NIH chief: Short-term spending bill 'painful' for medical research

NIH chief: Short-term spending bill 'painful' for medical research

This story first appeared on The Hill Extra. 

The head of the National Institutes of Health (NIH) is warning that plans to pass a short-term government spending bill could deal a blow to health research.

NIH Director Francis Collins on Thursday called the plan for a continuing resolution (CR), which would extend current spending levels until March, "an extremely unfortunate and painful outcome for biomedical research.”

Collins said researchers needed more funding.

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“We do not now lack for talent. We do not now lack for ideas,” he said at a Bipartisan Policy Center meeting on the promise of medical innovation. “The only thing that’s limiting at the present time is the resources to make this happen.”

“CR attenuates progress,” Collins jokingly said, highlighting that the acronym spells out the word crap.

Congress provided NIH an additional $2 billion in fiscal 2016, a 7 percent boost after the agency lost roughly 20 percent of its resources between 2003 and 2015, Collins said.

“I can’t say how critical it is — and I know I’m speaking for many of the others who have worked on this — that that not be a one year wonder but actually the start of a trend,” he said.

Funding predictions

Collins called for “sustainable, predictable growth in research support,” suggesting increases that follow inflation plus 5 percent each year. He said the agency received those kinds of routine increases in years past, before funding plateaued and was then affected by across the board cuts, called sequestration. 

Collins said he had been optimistic about NIH funding until the CR proposal Thursday morning.

The funding proposals House and Senate appropriators agreed on earlier this year included increases at NIH for fiscal 2017, including boosts for Alzheimer’s research that has suffered from inadequate funding, he said. 

“If we don’t know whether we have that until March 31 and we have to spend it by September, I frankly don’t think there’s a way to do that that doesn’t put at some risk whether the funds are going to get spent in the most innovative way,” he said. “That’s just tying our hands behind our back in terms of trying to do what we thought Congress and the public wanted us to do.”

Collins said he hopes people have other ideas going forward or at least look at other legislative alternatives in the budget process to find funding for medical research.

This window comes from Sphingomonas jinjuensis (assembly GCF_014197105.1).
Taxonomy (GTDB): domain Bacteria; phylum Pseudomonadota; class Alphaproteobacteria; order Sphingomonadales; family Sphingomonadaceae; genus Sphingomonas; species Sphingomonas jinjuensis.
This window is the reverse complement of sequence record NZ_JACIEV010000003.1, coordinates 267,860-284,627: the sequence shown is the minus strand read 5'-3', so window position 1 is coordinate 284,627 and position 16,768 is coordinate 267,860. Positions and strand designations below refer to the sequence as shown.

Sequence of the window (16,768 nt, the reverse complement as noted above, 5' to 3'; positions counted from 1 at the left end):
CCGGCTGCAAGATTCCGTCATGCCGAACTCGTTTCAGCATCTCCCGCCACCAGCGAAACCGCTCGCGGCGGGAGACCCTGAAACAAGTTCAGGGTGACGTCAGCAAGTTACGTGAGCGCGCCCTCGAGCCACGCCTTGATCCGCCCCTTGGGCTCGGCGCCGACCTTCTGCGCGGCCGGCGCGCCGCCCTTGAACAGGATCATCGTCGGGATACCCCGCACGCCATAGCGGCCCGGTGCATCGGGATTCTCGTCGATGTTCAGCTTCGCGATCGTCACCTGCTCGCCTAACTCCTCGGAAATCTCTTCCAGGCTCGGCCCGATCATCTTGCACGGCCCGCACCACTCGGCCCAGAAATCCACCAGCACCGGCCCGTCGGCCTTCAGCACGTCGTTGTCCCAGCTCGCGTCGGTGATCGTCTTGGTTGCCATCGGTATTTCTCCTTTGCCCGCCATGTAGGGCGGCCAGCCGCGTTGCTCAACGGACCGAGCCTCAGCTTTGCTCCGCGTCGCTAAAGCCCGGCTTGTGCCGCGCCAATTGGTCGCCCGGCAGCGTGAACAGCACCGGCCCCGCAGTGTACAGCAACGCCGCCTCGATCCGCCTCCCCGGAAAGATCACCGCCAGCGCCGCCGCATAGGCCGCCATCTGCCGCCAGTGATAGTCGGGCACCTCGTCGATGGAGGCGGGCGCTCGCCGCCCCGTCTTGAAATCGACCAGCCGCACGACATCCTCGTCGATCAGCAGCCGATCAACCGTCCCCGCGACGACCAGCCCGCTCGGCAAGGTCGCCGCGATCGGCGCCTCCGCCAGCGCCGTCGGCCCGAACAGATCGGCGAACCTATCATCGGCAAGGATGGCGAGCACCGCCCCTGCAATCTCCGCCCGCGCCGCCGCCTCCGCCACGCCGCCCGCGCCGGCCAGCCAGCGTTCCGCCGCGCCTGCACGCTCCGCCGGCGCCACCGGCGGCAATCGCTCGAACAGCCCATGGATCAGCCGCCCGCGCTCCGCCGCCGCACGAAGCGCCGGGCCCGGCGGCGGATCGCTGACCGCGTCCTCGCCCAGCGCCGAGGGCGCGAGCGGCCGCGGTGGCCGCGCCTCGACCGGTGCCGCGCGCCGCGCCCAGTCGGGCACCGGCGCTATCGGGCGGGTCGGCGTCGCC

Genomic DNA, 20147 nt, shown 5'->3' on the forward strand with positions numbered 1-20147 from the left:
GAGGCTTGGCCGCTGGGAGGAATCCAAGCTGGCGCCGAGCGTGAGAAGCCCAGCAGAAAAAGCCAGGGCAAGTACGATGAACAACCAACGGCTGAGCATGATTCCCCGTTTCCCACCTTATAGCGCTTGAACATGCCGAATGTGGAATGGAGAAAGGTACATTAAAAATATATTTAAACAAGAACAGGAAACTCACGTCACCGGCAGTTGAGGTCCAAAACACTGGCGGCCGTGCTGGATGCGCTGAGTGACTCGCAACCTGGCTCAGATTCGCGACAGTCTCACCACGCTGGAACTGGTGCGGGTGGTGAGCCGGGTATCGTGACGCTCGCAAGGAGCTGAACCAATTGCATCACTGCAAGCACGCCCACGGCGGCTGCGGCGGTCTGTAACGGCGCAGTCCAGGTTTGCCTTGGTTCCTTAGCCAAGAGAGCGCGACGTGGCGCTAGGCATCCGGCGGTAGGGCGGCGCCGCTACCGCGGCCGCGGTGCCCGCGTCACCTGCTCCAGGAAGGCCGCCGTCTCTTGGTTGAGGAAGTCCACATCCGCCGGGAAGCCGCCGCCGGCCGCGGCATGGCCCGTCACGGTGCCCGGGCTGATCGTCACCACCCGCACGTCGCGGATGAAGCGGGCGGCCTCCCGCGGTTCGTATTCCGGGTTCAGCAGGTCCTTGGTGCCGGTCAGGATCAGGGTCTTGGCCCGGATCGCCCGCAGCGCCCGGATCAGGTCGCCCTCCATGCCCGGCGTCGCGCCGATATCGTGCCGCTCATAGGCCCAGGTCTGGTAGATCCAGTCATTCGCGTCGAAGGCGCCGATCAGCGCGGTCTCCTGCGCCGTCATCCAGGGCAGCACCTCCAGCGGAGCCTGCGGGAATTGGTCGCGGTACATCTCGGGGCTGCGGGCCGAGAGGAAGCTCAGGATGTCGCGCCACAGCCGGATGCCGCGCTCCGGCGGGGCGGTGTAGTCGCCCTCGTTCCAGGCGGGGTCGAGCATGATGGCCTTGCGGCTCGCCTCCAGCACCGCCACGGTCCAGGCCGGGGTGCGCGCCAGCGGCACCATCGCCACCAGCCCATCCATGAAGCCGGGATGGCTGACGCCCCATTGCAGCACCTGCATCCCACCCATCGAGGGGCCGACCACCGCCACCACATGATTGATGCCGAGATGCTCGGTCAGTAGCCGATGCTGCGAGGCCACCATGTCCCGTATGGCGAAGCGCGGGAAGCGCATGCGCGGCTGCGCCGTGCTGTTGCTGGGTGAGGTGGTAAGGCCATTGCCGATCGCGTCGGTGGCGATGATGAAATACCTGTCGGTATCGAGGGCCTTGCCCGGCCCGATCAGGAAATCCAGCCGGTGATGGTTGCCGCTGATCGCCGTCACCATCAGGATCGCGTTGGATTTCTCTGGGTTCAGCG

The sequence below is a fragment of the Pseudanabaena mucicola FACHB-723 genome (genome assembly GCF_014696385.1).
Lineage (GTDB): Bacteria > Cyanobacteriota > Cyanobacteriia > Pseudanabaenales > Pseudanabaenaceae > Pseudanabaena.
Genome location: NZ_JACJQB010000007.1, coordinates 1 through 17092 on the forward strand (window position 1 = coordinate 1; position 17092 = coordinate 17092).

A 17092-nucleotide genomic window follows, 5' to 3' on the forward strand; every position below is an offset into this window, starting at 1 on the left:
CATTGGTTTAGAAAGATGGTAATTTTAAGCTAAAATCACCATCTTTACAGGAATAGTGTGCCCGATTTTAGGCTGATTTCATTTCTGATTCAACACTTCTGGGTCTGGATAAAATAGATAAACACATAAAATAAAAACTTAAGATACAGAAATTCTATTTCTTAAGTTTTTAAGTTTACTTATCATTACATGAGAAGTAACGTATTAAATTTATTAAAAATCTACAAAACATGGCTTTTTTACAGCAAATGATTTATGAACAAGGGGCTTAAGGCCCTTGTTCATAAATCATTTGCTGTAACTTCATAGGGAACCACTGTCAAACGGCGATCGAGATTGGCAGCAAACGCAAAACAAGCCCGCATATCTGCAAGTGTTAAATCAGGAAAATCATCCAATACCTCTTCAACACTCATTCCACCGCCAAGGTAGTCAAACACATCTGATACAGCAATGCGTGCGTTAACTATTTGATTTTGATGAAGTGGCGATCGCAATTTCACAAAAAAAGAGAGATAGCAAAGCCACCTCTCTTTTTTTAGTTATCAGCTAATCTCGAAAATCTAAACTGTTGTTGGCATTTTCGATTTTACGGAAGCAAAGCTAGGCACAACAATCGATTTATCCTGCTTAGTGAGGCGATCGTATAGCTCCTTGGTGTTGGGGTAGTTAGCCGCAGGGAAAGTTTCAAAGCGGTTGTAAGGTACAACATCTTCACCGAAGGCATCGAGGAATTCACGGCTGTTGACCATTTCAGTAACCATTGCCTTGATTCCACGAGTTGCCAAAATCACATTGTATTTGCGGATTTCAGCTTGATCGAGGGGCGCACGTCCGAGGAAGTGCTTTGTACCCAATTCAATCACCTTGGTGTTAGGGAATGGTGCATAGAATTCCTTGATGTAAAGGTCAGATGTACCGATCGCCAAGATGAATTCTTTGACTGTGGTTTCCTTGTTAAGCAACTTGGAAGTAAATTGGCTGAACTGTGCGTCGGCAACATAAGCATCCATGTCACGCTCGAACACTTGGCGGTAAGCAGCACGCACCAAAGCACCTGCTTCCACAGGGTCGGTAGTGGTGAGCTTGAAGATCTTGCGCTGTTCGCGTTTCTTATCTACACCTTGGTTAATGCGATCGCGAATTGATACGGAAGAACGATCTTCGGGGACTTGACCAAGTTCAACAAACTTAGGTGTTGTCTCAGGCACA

Hope in Cures

Despite their disappointment in fiscal 2017 funding discussions, Collins and others at Thursday’s event said they are hopeful that the 21st Century Cures bill (H.R. 6) to enhance biomedical innovation will pass this year.

“We remain very hopeful that in this lame duck session whatever remaining wrinkles can be unwrinkled,” Collins said. “This is something that can, in fact, achieve passage.”

Congressional leaders say they are ready to bring the package up for votes very soon, though lawmakers have not disclosed how they will find money to pay for parts of the measure. The bill includes additional funding for NIH to advance certain initiatives such as personalized drug development and cancer cures.

While disappointed with the funding debate, Collins hailed the work of scientists and researchers he said were advancing cures for mental disorders and diseases, spinal cord injuries, diabetes, infectious diseases and cancer.

“The process of moving forward is ever more clear with the appropriate resources,” he said.

Now or never

Former Food and Drug Administration Commissioner Andrew von Eschenbach, president of Samaritan Health Initiatives, said there has been a great deal of community engagement over the past two years that the bill has been under development.

“It’d be very, very difficult for them to just trash it,” he said. 

He warned that not acting on the bill could kill it.

“In fact, if they don’t do anything, it is in the trash can,” he continued. “You’ve got to start all over again.”

Von Eschenbach also said passing the bill would allow the next Congress and administration to move onto other substantive policy issues, such as whether to make the FDA a more independent agency or the feasibility of a trust fund for NIH research funding.

Biotechnology Innovation Organization (BIO) President James Greenwood also noted that the legislation is effectively a swan song for outgoing House Energy and Commerce Chairman Fred Upton (R-Mich.), who has been a respected leader and gained bipartisan support for the bill.

Without Upton at the helm, what happens to the Cures bill is anyone’s guess, panelists said. 

“If we don’t pass Cures now, we have lost the opportunity,” said Friends of Cancer Research founder and chairwoman Ellen Sigal. “I don’t think we’ll see this opportunity again.”

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